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RUSSELL COUNTY ARTS COUNCIL: Star Theater Announces 15th Anniversary Season

In the  1950’s crowds flocked to The Star Theater on Main Street to pass the afternoons away watching movies and spending time with friends. One of the first buildings in Russell County with air conditioning, it was frequented by the young and old until its closure. In 1986 a group of talented individuals from Jamestown and Russell County , with the goal of supporting the arts through their acting group the Ruscotown Players, formed The Russell County Arts Council.

For several years, their venue remained  the Old Liberty Play House. As their popularity caused them to grow, it was soon decided a larger venue was needed. In the early 1990’s the historic Star Theater was acquired and completely remodeled through grants and donations. After re-opening its doors in July 1994, with the show “It was a Dark and Stormy Night”, over a hundred shows have been staged.

These shows have ranged from comedies such as the “Virgil series”, “Faith County”, “Haunted Honeymoon”, “Harvey”, “The Beverly Hillbillies”,  to dramas like “Steel Magnolias”, “Dracula”, “Frankenstein”, and “Cat on a Hot Tin Roof” to musicals such as "Annie", "Oklahoma!","The Sound of Music", "The Music Man" and "Little Shop of Horrors" and productions such as "The Velveteen Rabbit", "A Christmas Story" and "Peter Pan."

Also the Star has been host to Children’s Theater productions like “ Charlotte ’s Web”, “Sleeping Beauty”, “the Wizard of Oz”, “Oliver Twist”, and others. The Dance Shoppe has performed at the Star with shows like “The Nutcracker.” The Star Theater has also been home to the Russell County High School Drama class who has preformed shows like “Grease!”, “Rebel Without a Cause”, and “The Outsiders”.  Between these main stage productions special events are also held throughout the year. Country music star Steve Wariner has performed several concerts over the years as have gospel music singer, Sharon Payne, Shawn Samuels and others.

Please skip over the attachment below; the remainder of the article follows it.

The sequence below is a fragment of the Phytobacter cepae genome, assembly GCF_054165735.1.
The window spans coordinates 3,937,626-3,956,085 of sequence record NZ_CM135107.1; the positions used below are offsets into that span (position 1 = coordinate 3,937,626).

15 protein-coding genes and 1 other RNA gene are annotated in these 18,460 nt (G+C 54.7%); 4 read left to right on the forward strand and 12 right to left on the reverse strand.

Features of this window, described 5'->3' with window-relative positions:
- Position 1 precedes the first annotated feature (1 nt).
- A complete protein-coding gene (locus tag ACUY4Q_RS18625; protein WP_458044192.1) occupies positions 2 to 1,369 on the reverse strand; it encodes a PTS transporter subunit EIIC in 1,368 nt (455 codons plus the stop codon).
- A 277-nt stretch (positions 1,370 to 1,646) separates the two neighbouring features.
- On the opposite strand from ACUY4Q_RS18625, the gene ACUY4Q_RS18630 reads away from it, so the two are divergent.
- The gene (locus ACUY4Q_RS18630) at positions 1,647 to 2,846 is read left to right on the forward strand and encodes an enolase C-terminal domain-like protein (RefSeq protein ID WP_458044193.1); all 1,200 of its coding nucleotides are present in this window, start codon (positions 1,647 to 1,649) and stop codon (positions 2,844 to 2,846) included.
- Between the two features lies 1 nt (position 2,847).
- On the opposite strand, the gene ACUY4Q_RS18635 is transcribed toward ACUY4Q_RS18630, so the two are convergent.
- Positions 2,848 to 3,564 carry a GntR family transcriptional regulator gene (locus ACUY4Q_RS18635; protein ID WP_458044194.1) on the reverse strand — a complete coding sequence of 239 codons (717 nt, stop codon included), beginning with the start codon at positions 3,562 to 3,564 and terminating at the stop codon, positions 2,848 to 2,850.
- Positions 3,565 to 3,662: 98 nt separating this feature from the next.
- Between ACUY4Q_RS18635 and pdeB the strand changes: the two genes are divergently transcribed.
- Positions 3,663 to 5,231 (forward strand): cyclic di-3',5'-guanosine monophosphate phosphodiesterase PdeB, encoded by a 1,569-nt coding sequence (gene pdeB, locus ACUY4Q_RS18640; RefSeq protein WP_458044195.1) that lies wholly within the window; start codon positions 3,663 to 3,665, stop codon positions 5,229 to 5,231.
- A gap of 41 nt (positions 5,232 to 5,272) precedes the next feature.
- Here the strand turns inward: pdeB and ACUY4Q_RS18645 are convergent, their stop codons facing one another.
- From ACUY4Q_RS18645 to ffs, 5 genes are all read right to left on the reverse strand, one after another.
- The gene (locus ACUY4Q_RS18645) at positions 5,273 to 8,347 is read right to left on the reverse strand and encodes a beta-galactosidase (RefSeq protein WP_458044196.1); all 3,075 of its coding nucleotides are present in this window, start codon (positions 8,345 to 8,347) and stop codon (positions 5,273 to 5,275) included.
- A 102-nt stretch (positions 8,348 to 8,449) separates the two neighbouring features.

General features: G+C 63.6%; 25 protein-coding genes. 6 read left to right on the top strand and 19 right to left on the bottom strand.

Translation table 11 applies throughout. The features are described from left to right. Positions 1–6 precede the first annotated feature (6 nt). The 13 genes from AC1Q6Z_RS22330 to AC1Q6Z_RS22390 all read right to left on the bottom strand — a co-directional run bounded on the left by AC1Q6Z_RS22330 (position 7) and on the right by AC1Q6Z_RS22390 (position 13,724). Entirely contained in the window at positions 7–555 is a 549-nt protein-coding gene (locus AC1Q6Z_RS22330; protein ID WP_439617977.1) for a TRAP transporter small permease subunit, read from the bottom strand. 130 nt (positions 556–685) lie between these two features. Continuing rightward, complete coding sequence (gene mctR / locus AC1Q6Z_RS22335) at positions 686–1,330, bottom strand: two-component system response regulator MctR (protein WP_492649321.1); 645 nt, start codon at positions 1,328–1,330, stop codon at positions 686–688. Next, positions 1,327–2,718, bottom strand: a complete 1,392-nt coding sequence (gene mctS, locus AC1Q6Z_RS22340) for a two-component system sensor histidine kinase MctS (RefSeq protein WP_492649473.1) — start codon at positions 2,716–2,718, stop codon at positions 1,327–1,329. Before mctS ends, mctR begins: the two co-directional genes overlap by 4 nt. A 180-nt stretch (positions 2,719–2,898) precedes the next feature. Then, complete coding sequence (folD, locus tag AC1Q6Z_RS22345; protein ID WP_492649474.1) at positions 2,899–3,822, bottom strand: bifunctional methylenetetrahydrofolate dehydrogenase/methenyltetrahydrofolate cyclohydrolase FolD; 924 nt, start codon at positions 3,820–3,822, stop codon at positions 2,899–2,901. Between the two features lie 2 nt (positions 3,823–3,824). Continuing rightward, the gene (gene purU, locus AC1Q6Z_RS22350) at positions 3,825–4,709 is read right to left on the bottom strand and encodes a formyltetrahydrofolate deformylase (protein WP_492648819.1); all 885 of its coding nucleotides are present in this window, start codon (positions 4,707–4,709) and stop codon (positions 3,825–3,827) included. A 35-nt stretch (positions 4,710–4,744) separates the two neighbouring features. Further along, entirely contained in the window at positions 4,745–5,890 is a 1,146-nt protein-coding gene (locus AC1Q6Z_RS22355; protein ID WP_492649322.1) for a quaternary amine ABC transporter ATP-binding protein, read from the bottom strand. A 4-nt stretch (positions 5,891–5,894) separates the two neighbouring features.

Whether you have been to every production at the historic Star Theater on Main Street in Russell Springs , or never been, one thing is certain: you won’t want to miss a single show in the theater’s landmark 15th anniversary season. For the first time in 15 years, The Russell County Arts Council will increase the season from six shows to seven. This season schedule is unlike any before with a mix of the classics you love with new shows that you have always wanted. This is the season that is guaranteed to bring a big smile to your face with attractions for everyone.

You will return to Hacker Mountain as Pa tries to hitch the youngans in a reprise of “Corn County”, celebrate the summer with Charlie Brown and Snoopy in “You’re a Good Man Charlie Brown”, take trips to Salem in October with “The Crucible”, visit Bedford Falls in “It’s a Wonderful Life” during Christmastime. You will see the magic of the Blue Fairy in “Pinocchio” and want to belong with “The Outsiders”.

Season 15 will jumpstart with a lively reprise of the hillbilly comedy that made Star Theater history with the largest crowds to date. This unique comedy features a huge cast of over 60 with three directors. Act 1 begins with the Children’s Theater under the direction of Gary L. McGowan, who also authored the play. All is dandy on Hacker Mountain until Grandma and Grandpa show up and decide that the youngans need to be hitched. Years pass as the Russell County High School Drama Class takes over the second act under the direction of Mary McGowan.  Everyone is desperate because the youngans still aren’t hitched. Grandpa and Grandma have a plan that could save the day. The third act features the Ruscotown Players under the direction of Debbie Bell. The youngans have all grown up and still aren’t hitched. It is time for desperate measures as anyone who will marry the not so beautiful daughters will be given a large piece of land. “ Corn County ” will play the last weekend in August 23-24, and the second weekends in September of the 6-7. Advance tickets are now available at Grider’s Drug on Main St. for $5 or may be purchased at the door for $6 per person.

 The second main stage production will be Arthur Miller’s “The Crucible.” In the Puritan New England town of Salem , Massachusetts , a group of girls goes dancing in the forest with a black slave named Tituba. While dancing, they are caught by the local minister, Reverend Parris. One of the girls, Parris’s daughter Betty, falls into a coma-like state. A crowd gathers in the Parris home while rumors of witchcraft fill the town. Having sent for Reverend Hale, an expert on witchcraft, Parris questions Abigail Williams, the girls’ ringleader, about the events that took place in the forest. Abigail, who is Parris’s niece and ward, admits to doing nothing beyond “dancing.” Made into a popular film during the late 90’s starring Winona Ryder and Daniel Day-Lewis, “The Crucible” is just the right play to get you into the mood for Halloween. “The Crucible” is directed by Todd Wilson and will play the first two weekends of October 3, 4, 5 and 10, 11, 12.